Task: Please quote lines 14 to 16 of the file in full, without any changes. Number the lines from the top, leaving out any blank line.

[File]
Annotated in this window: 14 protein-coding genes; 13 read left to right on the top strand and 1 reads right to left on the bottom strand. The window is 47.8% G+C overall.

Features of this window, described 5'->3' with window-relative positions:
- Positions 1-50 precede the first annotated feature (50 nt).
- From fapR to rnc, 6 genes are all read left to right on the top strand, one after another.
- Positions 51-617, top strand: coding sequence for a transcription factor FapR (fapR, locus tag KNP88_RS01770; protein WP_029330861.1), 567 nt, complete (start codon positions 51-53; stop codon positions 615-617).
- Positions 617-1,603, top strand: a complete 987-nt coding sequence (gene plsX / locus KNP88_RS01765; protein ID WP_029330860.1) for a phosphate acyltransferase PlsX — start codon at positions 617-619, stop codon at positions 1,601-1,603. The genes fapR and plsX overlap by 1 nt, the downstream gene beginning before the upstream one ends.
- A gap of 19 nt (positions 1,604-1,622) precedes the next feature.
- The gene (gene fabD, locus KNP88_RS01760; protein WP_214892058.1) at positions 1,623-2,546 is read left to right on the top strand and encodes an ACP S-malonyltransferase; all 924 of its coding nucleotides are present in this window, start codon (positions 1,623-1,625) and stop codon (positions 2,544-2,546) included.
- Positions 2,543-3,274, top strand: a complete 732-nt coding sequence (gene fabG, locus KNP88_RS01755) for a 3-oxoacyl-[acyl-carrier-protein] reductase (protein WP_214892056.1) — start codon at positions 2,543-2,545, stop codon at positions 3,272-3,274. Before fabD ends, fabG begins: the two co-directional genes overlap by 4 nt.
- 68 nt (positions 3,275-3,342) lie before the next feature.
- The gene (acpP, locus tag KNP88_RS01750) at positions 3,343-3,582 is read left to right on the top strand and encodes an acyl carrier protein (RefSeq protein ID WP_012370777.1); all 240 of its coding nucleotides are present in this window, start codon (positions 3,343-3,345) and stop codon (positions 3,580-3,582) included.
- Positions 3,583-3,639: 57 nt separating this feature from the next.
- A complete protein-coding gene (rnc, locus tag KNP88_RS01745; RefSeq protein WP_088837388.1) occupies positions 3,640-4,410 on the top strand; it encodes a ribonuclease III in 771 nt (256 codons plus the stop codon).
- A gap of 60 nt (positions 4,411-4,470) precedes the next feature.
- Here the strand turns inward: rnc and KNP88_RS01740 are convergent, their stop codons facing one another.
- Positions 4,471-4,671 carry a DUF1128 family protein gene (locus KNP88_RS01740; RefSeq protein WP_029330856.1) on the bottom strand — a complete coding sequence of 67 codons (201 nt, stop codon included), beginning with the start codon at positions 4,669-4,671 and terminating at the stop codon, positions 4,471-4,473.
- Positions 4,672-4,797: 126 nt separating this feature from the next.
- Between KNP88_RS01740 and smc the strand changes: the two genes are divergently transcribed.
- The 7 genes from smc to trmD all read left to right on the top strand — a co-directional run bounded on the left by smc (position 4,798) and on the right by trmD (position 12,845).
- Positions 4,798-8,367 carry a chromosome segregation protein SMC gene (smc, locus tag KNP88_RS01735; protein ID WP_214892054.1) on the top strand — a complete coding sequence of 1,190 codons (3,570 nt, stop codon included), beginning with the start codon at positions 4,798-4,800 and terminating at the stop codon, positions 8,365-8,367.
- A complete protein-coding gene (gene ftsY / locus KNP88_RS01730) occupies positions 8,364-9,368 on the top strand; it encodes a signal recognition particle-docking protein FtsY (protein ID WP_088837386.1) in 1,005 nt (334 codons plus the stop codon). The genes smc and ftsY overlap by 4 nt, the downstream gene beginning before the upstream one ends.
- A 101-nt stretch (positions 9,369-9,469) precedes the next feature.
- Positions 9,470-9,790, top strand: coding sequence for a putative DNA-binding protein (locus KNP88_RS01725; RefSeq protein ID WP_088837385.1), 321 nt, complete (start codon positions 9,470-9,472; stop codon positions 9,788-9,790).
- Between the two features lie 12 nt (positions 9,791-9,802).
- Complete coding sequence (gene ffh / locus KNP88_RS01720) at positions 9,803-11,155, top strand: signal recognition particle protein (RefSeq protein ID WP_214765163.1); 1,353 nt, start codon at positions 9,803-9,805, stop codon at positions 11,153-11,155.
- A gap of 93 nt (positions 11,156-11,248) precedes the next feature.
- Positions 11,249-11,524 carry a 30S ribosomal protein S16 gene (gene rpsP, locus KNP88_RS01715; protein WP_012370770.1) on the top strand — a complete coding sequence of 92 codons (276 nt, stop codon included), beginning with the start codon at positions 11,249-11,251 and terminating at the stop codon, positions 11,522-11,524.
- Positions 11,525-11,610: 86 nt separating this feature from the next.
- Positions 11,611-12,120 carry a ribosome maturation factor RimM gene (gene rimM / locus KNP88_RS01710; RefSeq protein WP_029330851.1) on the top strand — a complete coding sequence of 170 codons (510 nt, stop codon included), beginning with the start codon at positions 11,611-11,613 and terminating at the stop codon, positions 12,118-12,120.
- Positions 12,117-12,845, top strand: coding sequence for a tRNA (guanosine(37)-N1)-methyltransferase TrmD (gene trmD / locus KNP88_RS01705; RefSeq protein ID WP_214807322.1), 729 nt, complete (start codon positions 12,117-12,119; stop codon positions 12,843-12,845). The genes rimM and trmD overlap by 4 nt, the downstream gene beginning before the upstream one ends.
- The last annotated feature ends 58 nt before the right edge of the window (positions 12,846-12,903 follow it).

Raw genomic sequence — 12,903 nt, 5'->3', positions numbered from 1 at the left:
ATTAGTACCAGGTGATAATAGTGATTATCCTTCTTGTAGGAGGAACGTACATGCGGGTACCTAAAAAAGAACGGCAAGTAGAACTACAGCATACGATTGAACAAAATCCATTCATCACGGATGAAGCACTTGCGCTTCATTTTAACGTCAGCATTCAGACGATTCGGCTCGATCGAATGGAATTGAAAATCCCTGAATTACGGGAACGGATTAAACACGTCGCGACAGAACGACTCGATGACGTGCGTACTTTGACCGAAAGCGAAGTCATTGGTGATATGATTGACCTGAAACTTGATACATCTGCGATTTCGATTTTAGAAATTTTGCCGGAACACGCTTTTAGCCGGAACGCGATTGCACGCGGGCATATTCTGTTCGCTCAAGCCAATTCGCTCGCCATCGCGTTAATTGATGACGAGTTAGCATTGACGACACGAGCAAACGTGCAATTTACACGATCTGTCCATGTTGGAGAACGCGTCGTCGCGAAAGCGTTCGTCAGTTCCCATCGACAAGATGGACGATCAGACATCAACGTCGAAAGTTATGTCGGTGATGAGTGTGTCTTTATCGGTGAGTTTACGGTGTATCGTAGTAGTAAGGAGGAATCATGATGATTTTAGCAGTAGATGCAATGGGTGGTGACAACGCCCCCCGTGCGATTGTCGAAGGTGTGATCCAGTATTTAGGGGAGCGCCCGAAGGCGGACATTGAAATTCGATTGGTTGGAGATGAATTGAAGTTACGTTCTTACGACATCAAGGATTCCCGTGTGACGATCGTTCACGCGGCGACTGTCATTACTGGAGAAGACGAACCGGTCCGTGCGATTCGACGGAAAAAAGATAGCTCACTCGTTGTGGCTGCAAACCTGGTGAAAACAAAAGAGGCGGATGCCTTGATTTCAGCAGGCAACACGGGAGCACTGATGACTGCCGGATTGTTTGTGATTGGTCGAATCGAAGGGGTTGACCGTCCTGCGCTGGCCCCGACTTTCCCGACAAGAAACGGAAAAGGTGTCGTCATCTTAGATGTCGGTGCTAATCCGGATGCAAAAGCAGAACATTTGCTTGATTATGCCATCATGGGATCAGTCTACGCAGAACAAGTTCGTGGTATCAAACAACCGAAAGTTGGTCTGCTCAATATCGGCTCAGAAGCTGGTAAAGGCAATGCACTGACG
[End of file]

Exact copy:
- A gap of 60 nt (positions 4,411-4,470) precedes the next feature.
- Here the strand turns inward: rnc and KNP88_RS01740 are convergent, their stop codons facing one another.
- Positions 4,471-4,671 carry a DUF1128 family protein gene (locus KNP88_RS01740; RefSeq protein WP_029330856.1) on the bottom strand — a complete coding sequence of 67 codons (201 nt, stop codon included), beginning with the start codon at positions 4,669-4,671 and terminating at the stop codon, positions 4,471-4,473.